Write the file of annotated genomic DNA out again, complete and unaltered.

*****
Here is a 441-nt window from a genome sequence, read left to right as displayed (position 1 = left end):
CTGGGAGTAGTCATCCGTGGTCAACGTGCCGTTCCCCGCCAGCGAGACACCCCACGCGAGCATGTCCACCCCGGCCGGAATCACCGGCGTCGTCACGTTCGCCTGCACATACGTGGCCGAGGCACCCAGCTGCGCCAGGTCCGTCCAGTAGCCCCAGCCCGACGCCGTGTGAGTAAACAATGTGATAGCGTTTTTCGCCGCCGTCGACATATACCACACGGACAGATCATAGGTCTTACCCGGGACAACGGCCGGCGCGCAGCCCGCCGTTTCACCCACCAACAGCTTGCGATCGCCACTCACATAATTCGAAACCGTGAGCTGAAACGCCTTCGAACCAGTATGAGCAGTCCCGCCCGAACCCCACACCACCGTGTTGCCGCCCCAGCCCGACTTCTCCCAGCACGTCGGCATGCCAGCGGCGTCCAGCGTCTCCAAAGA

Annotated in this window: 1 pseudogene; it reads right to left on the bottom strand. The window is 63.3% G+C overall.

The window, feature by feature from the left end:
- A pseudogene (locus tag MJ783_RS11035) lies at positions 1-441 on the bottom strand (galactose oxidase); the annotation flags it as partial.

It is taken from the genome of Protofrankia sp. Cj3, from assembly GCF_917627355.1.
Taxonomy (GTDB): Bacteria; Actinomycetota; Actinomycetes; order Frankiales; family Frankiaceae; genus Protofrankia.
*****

Here is a 441-nt window from a genome sequence, read left to right as displayed (position 1 = left end):
CTGGGAGTAGTCATCCGTGGTCAACGTGCCGTTCCCCGCCAGCGAGACACCCCACGCGAGCATGTCCACCCCGGCCGGAATCACCGGCGTCGTCACGTTCGCCTGCACATACGTGGCCGAGGCACCCAGCTGCGCCAGGTCCGTCCAGTAGCCCCAGCCCGACGCCGTGTGAGTAAACAATGTGATAGCGTTTTTCGCCGCCGTCGACATATACCACACGGACAGATCATAGGTCTTACCCGGGACAACGGCCGGCGCGCAGCCCGCCGTTTCACCCACCAACAGCTTGCGATCGCCACTCACATAATTCGAAACCGTGAGCTGAAACGCCTTCGAACCAGTATGAGCAGTCCCGCCCGAACCCCACACCACCGTGTTGCCGCCCCAGCCCGACTTCTCCCAGCACGTCGGCATGCCAGCGGCGTCCAGCGTCTCCAAAGA

Annotated in this window: 1 pseudogene; it reads right to left on the bottom strand. The window is 63.3% G+C overall.

The window, feature by feature from the left end:
- A pseudogene (locus tag MJ783_RS11035) lies at positions 1-441 on the bottom strand (galactose oxidase); the annotation flags it as partial.

It is taken from the genome of Protofrankia sp. Cj3, from assembly GCF_917627355.1.
Taxonomy (GTDB): Bacteria; Actinomycetota; Actinomycetes; order Frankiales; family Frankiaceae; genus Protofrankia.